Ninja Training 9th Kyu

THIS PAGE IS NOT THE ENTIRE 9TH KYU. The 9th Kyu videos on this page are just SOME samples from the Basics of Ninja Training® Course Guide: Ninja Training 9th Kyu. There is about an hour of video instruction in the entire 9th kyu, which you can watch in it’s entirety on the Ninjutsu On Demand Channel. These are from “Level One” of the black belt course curriculum. Each kyu (level) has about an hour of lessons each.

Watch outtakes and MORE free lessons on YouTube from other kyus

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9th Kyu Junan Taiso – “Body Conditioning”

Follow the precise warm up seen in the video before every training session.

9th Kyu Basic Dojo Phrases and Concepts

Domo arigato gozaimashita – Thank you very much

Yame – Stop
Hajime – Start

Ichi – 1
Ni – 2
San – 3
Shi – 4
Go – 5
Roku – 6
Shichi -7
Hachi – 8
Ku – 9
Ju – 10

As a beginner you should wear the black Gi (uniform) with a white belt. You can graduate to a green belt after passing a ranking test to do so. Black belt is awarded after you pass testing for Shodan level, which is equivalent to all the instruction featured in this curriculum. Female Bujinkan students, called Kunoichi, may opt to wear the red belt in lieu of a green or black one, but should start with white belts

Once you enter the dojo there are “bow in” and “bow out” procedures to follow. Bow toward the kamiza (in the shrine area) before stepping onto the training floor and also when leaving it.  When starting a lesson, students line up and “bow in” with Sensei to start the lesson – and when bowing out at the end. Students are positioned according to rank in front of Sensei. As you face Sensei, the most experienced students sit on the right side of the dojo and should line up according to their status and experience as you go down the line. When arriving late, you must wait outside the training floor area until Sensei indicates that you may be permitted to join the session. There is more etiquette to learn once you join a dojo for training.

The Kamae – “Postures” in 9th Kyu

(This is a 1 minute excerpt that only shows the form and name of the Kamae)

Shizen No Kamae – Natural Posture
Seiza No Kamae – Correct Seat Posture
Ichimonji No Kamae – Figure Number One Posture
Hira No Kamae – Flat Posture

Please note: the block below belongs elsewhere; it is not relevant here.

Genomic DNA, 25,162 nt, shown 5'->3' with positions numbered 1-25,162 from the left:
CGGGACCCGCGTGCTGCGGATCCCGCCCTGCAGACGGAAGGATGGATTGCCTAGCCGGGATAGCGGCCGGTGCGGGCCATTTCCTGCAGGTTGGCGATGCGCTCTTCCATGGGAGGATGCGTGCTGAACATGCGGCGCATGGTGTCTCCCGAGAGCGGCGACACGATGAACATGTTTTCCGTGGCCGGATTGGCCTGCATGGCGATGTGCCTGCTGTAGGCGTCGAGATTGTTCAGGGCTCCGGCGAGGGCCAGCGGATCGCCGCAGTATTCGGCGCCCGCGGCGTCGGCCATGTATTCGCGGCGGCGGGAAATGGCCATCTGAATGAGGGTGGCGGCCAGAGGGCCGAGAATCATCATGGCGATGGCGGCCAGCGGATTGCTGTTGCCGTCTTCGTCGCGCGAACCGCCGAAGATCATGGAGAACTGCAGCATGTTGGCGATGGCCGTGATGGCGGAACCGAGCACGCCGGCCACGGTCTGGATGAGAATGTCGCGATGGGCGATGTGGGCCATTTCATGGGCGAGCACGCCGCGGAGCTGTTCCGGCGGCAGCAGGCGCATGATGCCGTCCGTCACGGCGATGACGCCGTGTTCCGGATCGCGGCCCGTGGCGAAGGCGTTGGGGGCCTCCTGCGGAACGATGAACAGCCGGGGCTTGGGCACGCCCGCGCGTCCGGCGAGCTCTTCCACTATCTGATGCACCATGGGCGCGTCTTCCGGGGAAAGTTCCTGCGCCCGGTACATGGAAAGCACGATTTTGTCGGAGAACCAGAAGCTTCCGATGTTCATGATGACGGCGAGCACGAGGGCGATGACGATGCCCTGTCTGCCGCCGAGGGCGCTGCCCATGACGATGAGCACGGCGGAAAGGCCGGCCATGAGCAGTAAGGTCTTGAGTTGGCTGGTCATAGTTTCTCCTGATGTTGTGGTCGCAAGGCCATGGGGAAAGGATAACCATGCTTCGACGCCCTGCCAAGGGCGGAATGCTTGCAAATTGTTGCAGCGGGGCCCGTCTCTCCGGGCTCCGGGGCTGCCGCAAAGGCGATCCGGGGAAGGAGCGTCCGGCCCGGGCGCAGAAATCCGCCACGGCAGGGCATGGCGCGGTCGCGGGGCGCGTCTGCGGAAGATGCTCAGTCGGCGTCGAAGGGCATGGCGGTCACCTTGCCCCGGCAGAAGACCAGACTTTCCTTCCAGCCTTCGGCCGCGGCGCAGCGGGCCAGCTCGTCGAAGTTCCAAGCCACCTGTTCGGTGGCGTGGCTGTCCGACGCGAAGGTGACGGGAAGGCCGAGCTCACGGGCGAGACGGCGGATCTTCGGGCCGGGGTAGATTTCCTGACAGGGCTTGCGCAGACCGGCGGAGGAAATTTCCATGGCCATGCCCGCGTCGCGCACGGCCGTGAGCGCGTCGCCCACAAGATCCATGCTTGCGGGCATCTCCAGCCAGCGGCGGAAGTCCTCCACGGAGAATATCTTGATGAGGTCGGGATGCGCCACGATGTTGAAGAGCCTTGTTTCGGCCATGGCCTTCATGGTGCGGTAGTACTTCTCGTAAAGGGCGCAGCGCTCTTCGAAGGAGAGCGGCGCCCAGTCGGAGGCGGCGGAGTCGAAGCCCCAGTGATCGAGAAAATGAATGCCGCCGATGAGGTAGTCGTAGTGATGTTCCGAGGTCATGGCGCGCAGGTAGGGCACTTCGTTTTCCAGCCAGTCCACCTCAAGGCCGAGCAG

Jumonji No Kamae – Figure Number Ten Posture
Hicho No Kamae – Flying Bird Posture
Hoko No Kamae – Encircling Posture
Kosei No Kamae – Aggressive Posture
Hantachi No Kamae – Half Standing Posture
Fudoza No Kamae – Immovable Seat Posture
Doko No Kamae – Angry Tiger Posture
Ihen No kamae – Changing Posture
Bobi No Kamae – Defensive Posture
Hanza No Kamae – Half Seated Posture

Mastering Basic Kamae:

Understand the importance of proper Kamae – they are basic balance structures for the body that are used during most maneuvering against opponents.

Try all Kamae on one foot and in motion from one to the other.

Weapons also have their own specific “Kamae” stances, some of which are directly related to these basic ones, so prepare to learn weapon-wielding variations.

Taihenjutsu – “Body Movement / Body Position Changing Techniques”
(Part 1)

The Basic Ukemi – “Breakfalls” in 9th Kyu

Zenpo Ukemi – Forward Breakfall
Koho Ukemi – Backward Breakfall
Yoko Ukemi – Sideways Breakfall
Yoko Nagashi Zenpo Ukemi – Sideways Flowing Forward Breakfall

The Basic Kaiten – “Rolls” in 9th Kyu

Zenpo Kaiten Naname – Forward Diagonal Roll
Koho Kaiten – Backward Roll
Zenpo to Koho Kaiten – Forward to Backward Roll
Sokuho Kaiten – Sideways roll
Yoko Nagare – Sideways Flow
Oten – Cartwheel
Hicho Kaiten – Flying bird roll
Jun Nagashi – Turning Flow
Shikko – Knee Walking (Note: Shikko is not technically Kaiten, but it’s handy here)

9th Kyu Sample: Mastering Basic Kaiten and Ukemi:

(This is a 1 minute excerpt that only shows the form and name of the rolls and breakfalls)

Practice first using both your hands, use both left and right sides. Later you will attempt with one hand or no hands.

Understand the principles of Ukemi – At first, learn this as a safety method to escape attack maneuvers. Later you will use Ukemi to also attack an opponent.

Understand what makes a good “Uke” – The concept of “Uke” and “Tori” can’t be translated simply, but for beginning training purposes “Uke” generally refers to the person who “receives” an attack while two people are training. The other person is referred to as “Tori.” Sometimes it seems like Uke is initially attacking in training maneuvers, so this can be confusing at first. (When seen as a term for a maneuver such as “Jodan Uke” it has a different meaning but is grounded in the word “receiving.”)

9th Kyu Dakentaijutsu – “Striking Techniques”

(This is a 1 minute excerpt that only shows the form and name of the strikes)
(Part 1)

Jodan Uke – Upper Level Receiving
Gedan Uke – Lower Level Receiving
Fudo Ken – Immovable Fist
Jodan Tsuki – Upper Level Punch/Thrust
Zenpo Geri – Forward Kick

Mastering Basic Dakentaijutsu:

Practice Left and right sides, incorporate Taijutsu, be aware of the potential to change your Angle/Distance/Timing.

Basic Tai Sabaki – “Body Movement/Evasion”

Practice evasion from attacks by stepping at a 45 degree angle, or other angles, off of the straight line between you and your attacker. This type of stepping out at an angle is called “stepping offline” in much of the video instruction by Sensei Roemke.

Introduction to Zanshin in 9th Kyu – “Awareness”

Keep your mouth closed to protect your teeth from getting cracked if you are hit, and keep your back hand up, ready to protect your face and body.

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